Saarbrücken, Germany
Saarbrücken, Germany

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Rizner T.L.,University of Ljubljana | Brozic P.,University of Ljubljana | Doucette C.,Life Technologies | Turek-Etienne T.,Life Technologies | And 6 more authors.
Steroids | Year: 2011

Dydrogesterone is widely used for menstrual disorders, endometriosis, threatened and habitual abortion and postmenopausal hormone replacement therapy. Although progestins have a promiscuous nature, dydrogesterone does not have clinically relevant androgenic, estrogenic, glucocorticoid or mineralocorticoid activities. To date, systematic biochemical characterization of this progestin and its active main metabolite, 20α-dihydrodydrogesterone, has not been performed in comparison to progesterone. The objective of this study was to evaluate the selectivity and potential androgenic/antiandrogenic effects of dydrogesterone and its metabolite in comparison to progesterone and medroxyprogesterone acetate by analyzing their interference with AR signaling in vitro. We characterized dydrogesterone and its metabolite for their binding and transactivation of androgen and other steroid hormone receptors and for their potential inhibitory effects against androgen biosynthetic enzymes, 17β-hydroxysteroid dehydrogenase types 3 and 5 and 5α-reductase types 1 and 2. We found that dydrogesterone resembled progesterone mainly in its progestogenic effects and less in its androgenic, anti-androgenic, glucocorticoid and antiglucocorticoid effects; whereas, 20α- dihydrodydrogesterone showed reduced progestogenic potency with no androgenic, glucocorticoid and mineralocorticoid effects. Effects on the androgen and glucocorticoid receptor differed depending on the technology used to investigate transactivation. Progesterone, but not dydrogesterone and 20α- dihydrodydrogesterone, exerted anti-androgenic effects at the pre-receptor level by inhibiting 5α-reductase type 2. Dydrogesterone, 20α- dihydrodydrogesterone and progesterone inhibited the biosynthesis of testosterone catalyzed by 17β-hydroxysteroid dehydrogenase types 3 and 5; however, due to their micromolar Ki values, these activities appeared to be not of relevance at therapeutic levels. Overall, our data show that the anti-androgenic potential of dydrogesterone and 20α-dihydrodydrogesterone is less pronounced compared to progesterone. © 2011 Elsevier Inc. All rights reserved.


Grant
Agency: Cordis | Branch: FP7 | Program: CP-FP | Phase: HEALTH.2010.2.3.3-4 | Award Amount: 7.82M | Year: 2010

Influenza viruses cause a highly contagious respiratory disease in both humans and animals. Typically, influenza spreads worldwide in seasonal epidemics resulting in an estimated 3 to 5 million cases of severe illness and 250,000 to 500,000 deaths annually. In addition to these seasonal epidemics there have been several pandemics since the early 1900s, where highly virulent strains emerged, the most devastating being the Spanish Flu of 1918, which caused 20-40 million deaths globally. Vaccination is currently the primary means of controlling the spread of influenza virus infections but due to the viruss notorious ability to mutate, new vaccines must be developed each year. There are a few antiviral drugs that are currently on the market; however, their therapeutic potential is restricted through rapid appearance of drug-resistant viruses during treatment. Thus, the need for novel effective drugs against influenza is evident. The FLUCURE project aims at developing innovative, first-in-class therapeutics against influenza by targeting the viral ribonucleoprotein complex, which is replication core of the virion and a major contributor to viral virulence. The high level of conservation combined with slow mutation rates of the ribonucleoprotein complex should result in therapeutics with broad viral strain specificity associated with a reduced risk for developing resistance. FLUCURE builds further on two successful EU-FP7 drug discovery projects, FLUINHIBIT and FluDrugStrategy, both targeting specific but different protein-protein interactions of the viral ribonucleoprotein complex with small molecule inhibitors. A consortium of 10 partners with the required complementary skills will progress the lead candidates from these two projects synergistically through lead optimization and preclinical development phases, with the final objective to deliver one or more drug candidates suitable for entering clinical development within 4 years.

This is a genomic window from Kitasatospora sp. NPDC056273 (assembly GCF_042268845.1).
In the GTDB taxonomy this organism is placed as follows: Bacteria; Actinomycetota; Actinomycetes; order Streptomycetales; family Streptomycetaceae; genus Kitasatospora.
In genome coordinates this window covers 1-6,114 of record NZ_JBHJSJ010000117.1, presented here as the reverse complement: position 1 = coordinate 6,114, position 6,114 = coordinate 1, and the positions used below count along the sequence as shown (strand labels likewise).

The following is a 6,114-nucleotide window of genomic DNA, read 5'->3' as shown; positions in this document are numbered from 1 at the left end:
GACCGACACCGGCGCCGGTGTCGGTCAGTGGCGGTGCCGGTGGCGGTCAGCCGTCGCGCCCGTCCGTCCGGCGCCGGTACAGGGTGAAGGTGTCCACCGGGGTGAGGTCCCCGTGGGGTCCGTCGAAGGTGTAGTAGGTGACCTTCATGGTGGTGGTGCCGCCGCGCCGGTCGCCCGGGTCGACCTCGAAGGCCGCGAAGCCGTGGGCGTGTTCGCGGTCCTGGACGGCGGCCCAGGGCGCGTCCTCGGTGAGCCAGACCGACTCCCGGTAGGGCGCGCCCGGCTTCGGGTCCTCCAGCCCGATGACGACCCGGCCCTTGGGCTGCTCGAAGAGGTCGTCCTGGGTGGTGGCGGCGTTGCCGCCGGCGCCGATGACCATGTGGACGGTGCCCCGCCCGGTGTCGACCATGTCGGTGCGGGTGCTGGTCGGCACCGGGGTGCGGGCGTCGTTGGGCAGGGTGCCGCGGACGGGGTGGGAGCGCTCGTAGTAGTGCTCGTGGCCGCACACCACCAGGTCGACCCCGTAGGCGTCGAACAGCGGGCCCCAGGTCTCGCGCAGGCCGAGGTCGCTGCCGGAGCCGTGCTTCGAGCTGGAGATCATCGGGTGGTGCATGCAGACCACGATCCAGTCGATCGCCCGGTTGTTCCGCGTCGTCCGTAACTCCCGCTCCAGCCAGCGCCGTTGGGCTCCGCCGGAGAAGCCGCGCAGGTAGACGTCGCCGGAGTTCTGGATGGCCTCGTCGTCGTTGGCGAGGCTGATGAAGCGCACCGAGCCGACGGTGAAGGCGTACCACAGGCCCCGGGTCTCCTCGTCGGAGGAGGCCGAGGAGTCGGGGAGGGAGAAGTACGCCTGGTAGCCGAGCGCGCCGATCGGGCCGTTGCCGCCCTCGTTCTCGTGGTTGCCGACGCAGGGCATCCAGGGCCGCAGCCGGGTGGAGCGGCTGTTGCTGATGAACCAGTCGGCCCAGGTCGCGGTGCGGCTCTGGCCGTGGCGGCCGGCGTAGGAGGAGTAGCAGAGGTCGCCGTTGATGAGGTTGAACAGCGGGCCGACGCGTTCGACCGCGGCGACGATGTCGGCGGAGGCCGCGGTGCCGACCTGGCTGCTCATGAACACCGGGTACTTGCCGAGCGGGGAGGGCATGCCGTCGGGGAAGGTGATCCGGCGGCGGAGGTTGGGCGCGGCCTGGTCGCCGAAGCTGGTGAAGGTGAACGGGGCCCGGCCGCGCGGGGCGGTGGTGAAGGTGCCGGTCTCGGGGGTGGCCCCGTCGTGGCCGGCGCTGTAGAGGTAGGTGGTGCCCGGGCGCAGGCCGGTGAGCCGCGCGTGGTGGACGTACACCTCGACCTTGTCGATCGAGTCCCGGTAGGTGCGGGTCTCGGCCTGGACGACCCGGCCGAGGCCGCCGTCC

Grant
Agency: Cordis | Branch: FP7 | Program: CP-FP | Phase: HEALTH.2013.2.3.1-1 | Award Amount: 6.11M | Year: 2013